Duterte, Robredo: Tale of two inaugurations
For the first time in contemporary Philippines, the President-elect will be sworn in at Malacañang, and the outgoing President will be given departure honors also at the Palace.
It could be a most touching ceremony for both the outgoing and incoming heads of state. And one hopes that such symbolic and historic rites also augur unity for the country after a most divisive election.
On June 30, around 11 a.m., incoming President Rodrigo Duterte will arrive at Malacañang and will be received by President Aquino at the President’s Hall on the second floor of the Palace. They will have a talk for a few minutes.
Various sources told the Inquirer that according to the plan proposed to Duterte, the incoming President will get off his car at the side lobby of the Palace.
The sources said this was in keeping with tradition—that the President does not walk up the grand stairway of the Palace until he is sworn in.
If he chooses to, Mr. Aquino may welcome Duterte right at the side lobby as the incoming President gets off his car and, together, they will proceed to the President’s Hall.
Their talk over shortly before noon, Mr. Aquino will walk down to the Palace grounds, accompanied by Duterte.
Awaiting them there is a formation of the commanders and the ceremonial troops of the Armed Forces of the Philippines.
Mr. Aquino reviews the troops for the last time as Commander in Chief.
The departure honors done, Mr. Aquino walks to his vehicle and sets to drive out of the Palace grounds. His successor, Duterte, sees him off.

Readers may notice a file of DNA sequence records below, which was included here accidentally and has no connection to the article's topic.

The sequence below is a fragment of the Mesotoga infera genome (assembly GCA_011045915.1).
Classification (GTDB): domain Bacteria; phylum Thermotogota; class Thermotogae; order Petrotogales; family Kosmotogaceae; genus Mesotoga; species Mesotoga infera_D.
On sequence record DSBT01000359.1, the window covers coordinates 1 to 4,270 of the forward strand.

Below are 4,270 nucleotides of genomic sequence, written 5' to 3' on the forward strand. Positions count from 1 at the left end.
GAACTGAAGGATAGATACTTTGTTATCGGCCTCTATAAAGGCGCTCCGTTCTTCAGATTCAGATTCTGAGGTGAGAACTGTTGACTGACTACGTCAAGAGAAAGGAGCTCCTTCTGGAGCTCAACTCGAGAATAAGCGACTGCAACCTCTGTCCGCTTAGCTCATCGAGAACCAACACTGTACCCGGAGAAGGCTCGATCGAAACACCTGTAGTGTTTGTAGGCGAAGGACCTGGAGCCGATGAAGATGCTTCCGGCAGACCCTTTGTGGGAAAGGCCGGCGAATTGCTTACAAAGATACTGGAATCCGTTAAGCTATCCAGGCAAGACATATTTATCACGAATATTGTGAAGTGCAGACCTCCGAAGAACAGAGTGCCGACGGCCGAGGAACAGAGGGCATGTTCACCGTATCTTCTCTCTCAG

Then Duterte returns to the Palace, walks down the Ceremonial Hall and on to the grand Rizal Hall, where he will be sworn in at noon.
Around 500 guests are invited to the Duterte inauguration.
A native fare is being prepared consisting of mongo soup with smoked fish and alugbati, gambas, melba toast, lumpiang ubod, beef adobo on rice, inasal and native desserts.
These preparations are pending the approval of Duterte.
Vice President-elect Leni Robredo will be inaugurated at the so-called “Boracay Mansion” in New Manila, Quezon City.
Her inauguration, according to sources, will be around 10:30 a.m.
Boracay Mansion, built during the administration of President Joseph Estrada, is being prepared for the event and fitted out to be the office of Robredo, who has decided not to hold office at Coconut Palace used by Vice President Jejomar Binay.
The mansion is a huge sprawl, at more than 7,000 square meters. Originally, sand from the resort island Boracay were trucked in to replicate the beachfront around the swimming pool.
Today, however, the property is in need of repair and refurbishment.
Its marble interior can accommodate only about 150 people.
Therefore, preparations are being done to set up chairs and tables in the garden to accommodate the crowd of 500 expected to attend Robredo’s inauguration. TVJ
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